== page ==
After all those years of thinking I knew best, I was now being shown, that that I knew nothing.  Although I didn’t know the name for it yet, my AF had become chronic and debilitating –   I later learned that chronic AF is the type that builds up over a long period of time, with no clear beginning and no clear ending, and then suddenly, takes… you… OUT!   This was the point where I stopped forcing and finally started listening.  I could no longer drag myself through my days, so I took a couple of weeks off work.  It wasn’t enough time, but was all I could afford.  I stopped exercising all together.  I stopped worrying about whether the food I ate was making me fat and started thinking about filling the hungry hole inside of me.  This part was a difficult and ongoing battle as my emotional issues, had my digestive system, all tied up in knots.  I usually felt better when I didn’t eat than when I did, therefore, I’d inevitably stop eating properly again.  I removed myself from everyone and everything I knew, because I didn’t want people to see me like that.  I was tired of worrying about whether they liked me or not, or whether I was doing the right thing or not.   I wanted the chance to just be.  Consequently, I was given the space to tune into myself, and be who I was at the time, instead of being whoever I was supposed to be.   I let myself sleep and cry.  Not because I knew it was good for me, but because I couldn’t stop it even if I wanted to and I had the privacy to let go.  As hard as it was, I rode out waves of anxiety that had me convinced I was doomed, by lying on my bedroom floor and forcing long inhalations and exhalations to override short, shallow, choking breaths.   When I battled insomnia, I stared at my reflection in the mirror, as though I was looking at a stranger, and tried to figure out how I’d become this person that I didn’t even recognise.  This person I didn’t like or understand.  My thoughts toward myself were so dark and hateful, it scared me.  Yet behind the thoughts, there was always a curious presence that assured me none of it was real and that everything would be OK.  All I had to do was watch and listen and learn.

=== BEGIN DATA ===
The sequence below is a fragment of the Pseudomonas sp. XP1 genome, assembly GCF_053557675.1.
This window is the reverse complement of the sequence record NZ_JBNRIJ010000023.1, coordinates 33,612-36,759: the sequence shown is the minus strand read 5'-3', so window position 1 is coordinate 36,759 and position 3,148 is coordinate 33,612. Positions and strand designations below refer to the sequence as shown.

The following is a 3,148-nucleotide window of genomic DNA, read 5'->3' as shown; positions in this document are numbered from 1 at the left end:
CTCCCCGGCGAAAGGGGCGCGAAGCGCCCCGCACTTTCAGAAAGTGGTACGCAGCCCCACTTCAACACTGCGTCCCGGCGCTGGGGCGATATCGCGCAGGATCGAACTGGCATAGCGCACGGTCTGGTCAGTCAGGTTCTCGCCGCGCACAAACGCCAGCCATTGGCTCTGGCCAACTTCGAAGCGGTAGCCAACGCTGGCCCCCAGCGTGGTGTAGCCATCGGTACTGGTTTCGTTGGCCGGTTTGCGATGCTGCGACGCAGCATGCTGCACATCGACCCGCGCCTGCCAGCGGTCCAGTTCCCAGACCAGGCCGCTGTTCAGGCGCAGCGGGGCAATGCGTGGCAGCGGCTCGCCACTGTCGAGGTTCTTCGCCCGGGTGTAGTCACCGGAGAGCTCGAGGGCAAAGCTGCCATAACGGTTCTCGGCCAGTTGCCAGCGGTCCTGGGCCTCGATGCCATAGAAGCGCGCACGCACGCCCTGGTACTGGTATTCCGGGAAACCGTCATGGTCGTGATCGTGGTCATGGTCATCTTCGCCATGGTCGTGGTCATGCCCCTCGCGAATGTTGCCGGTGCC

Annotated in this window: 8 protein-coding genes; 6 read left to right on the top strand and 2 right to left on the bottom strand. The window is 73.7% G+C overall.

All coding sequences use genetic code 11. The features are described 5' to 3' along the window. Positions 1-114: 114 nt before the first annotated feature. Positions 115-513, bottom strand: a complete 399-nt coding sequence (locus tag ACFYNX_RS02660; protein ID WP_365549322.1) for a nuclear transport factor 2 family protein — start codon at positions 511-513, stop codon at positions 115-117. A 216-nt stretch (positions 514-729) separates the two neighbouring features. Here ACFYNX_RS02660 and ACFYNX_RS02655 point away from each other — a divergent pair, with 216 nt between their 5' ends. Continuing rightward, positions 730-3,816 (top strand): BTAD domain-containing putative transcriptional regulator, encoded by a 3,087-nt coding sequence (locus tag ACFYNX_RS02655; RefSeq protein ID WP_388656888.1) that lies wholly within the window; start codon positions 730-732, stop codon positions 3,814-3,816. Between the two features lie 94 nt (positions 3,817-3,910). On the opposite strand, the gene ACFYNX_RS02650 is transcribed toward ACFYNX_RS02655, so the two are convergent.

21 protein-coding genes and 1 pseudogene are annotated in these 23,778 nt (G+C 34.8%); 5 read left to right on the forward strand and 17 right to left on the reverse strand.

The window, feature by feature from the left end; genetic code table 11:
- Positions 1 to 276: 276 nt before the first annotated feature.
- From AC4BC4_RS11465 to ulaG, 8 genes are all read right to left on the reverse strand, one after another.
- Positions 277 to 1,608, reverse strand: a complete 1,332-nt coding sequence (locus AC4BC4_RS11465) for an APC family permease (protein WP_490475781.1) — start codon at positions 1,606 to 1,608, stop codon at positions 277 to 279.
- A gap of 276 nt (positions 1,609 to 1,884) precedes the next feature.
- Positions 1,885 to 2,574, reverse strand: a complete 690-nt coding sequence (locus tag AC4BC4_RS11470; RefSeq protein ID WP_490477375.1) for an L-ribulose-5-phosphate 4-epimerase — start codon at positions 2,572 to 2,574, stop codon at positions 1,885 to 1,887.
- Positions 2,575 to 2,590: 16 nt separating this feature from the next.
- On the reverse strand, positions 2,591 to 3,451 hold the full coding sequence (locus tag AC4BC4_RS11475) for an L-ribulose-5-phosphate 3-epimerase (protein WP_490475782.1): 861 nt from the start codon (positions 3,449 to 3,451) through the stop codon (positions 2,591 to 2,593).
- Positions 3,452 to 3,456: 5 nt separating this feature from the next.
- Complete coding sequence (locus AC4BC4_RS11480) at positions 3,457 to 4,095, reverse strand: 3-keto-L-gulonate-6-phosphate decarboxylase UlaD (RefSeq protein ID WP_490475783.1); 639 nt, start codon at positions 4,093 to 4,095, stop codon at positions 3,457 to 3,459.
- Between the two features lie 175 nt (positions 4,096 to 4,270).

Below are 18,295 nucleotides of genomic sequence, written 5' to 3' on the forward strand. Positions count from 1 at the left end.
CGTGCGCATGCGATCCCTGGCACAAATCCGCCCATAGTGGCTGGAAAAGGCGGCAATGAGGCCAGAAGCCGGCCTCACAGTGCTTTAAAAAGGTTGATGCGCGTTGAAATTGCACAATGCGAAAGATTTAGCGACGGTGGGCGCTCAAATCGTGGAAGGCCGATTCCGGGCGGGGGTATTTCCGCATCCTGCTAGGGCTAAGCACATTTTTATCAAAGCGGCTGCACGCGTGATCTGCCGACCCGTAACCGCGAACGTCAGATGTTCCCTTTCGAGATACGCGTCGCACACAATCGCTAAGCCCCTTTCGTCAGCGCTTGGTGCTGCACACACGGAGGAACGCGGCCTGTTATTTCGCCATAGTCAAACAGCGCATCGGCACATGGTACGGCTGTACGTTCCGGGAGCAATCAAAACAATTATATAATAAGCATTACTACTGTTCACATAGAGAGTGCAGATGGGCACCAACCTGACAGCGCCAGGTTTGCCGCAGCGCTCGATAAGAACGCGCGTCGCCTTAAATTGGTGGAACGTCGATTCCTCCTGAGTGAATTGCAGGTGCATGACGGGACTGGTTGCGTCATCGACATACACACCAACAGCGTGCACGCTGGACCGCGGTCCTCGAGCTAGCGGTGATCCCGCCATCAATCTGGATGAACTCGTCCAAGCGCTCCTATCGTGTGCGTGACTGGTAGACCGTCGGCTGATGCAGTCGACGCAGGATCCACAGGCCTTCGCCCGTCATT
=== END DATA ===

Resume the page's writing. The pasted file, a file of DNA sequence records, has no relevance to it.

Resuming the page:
Despite feeling clueless and defeated, I made it my mission to find out what was going on once and for all.  I’d already been seeing Dr’s regularly, because of my hormonal issues, but I’d not found the answers or solutions I was desperate to find.  The tests they ran came back with clear results, which made no sense given my obvious physical symptoms of exhaustion, amenorrhea, digestive issues, food intolerances and addictions.  They concluded my suffering was ‘all in my head’ and handed over some prescriptions for Prozac and Xanax, to ‘deal with’ the associated depression and anxiety I was experiencing.  That was the wrong answer for me.  I wasn’t after drugs to mask my problems, I was after healthy solutions.  I felt like I was on my own, right up until Dr Google taught me about AF and I began to see some light.

I instantly related to the information I found and was relieved to learn that others  were experiencing the same things I was – lethargy, exhaustion, tiredness not relieved by sleep, reduced tolerance, inability to handle stress, unhealthy eating patterns, depression, anxiety, cravings for salty and high fat foods, increased PMS and poor memory.  I wasn’t going crazy, even if I felt like I was!  I found out that others were encountering the same problems with tests (not effective in detecting AF) giving them the all-clear, then being offered medications that would never cure them and ending up feeling alone and confused about what was happening them.

Through my research with Dr G, I learned that healing from AF is very much about taking control of your own health by making lifestyle changes (sometimes dramatic) and taking care of yourself (instead of continually pushing).  As a long-time advocate of healing through nature and alternative therapies, I took a sharper turn in this direction.  I continued to see a combination of western, eastern and alternative practitioners, and used what I learned from each to map out a plan for my adrenal recovery.

Part 2 of my story, details the healing phase of my journey…

Originally written for and published on – 18/05/2017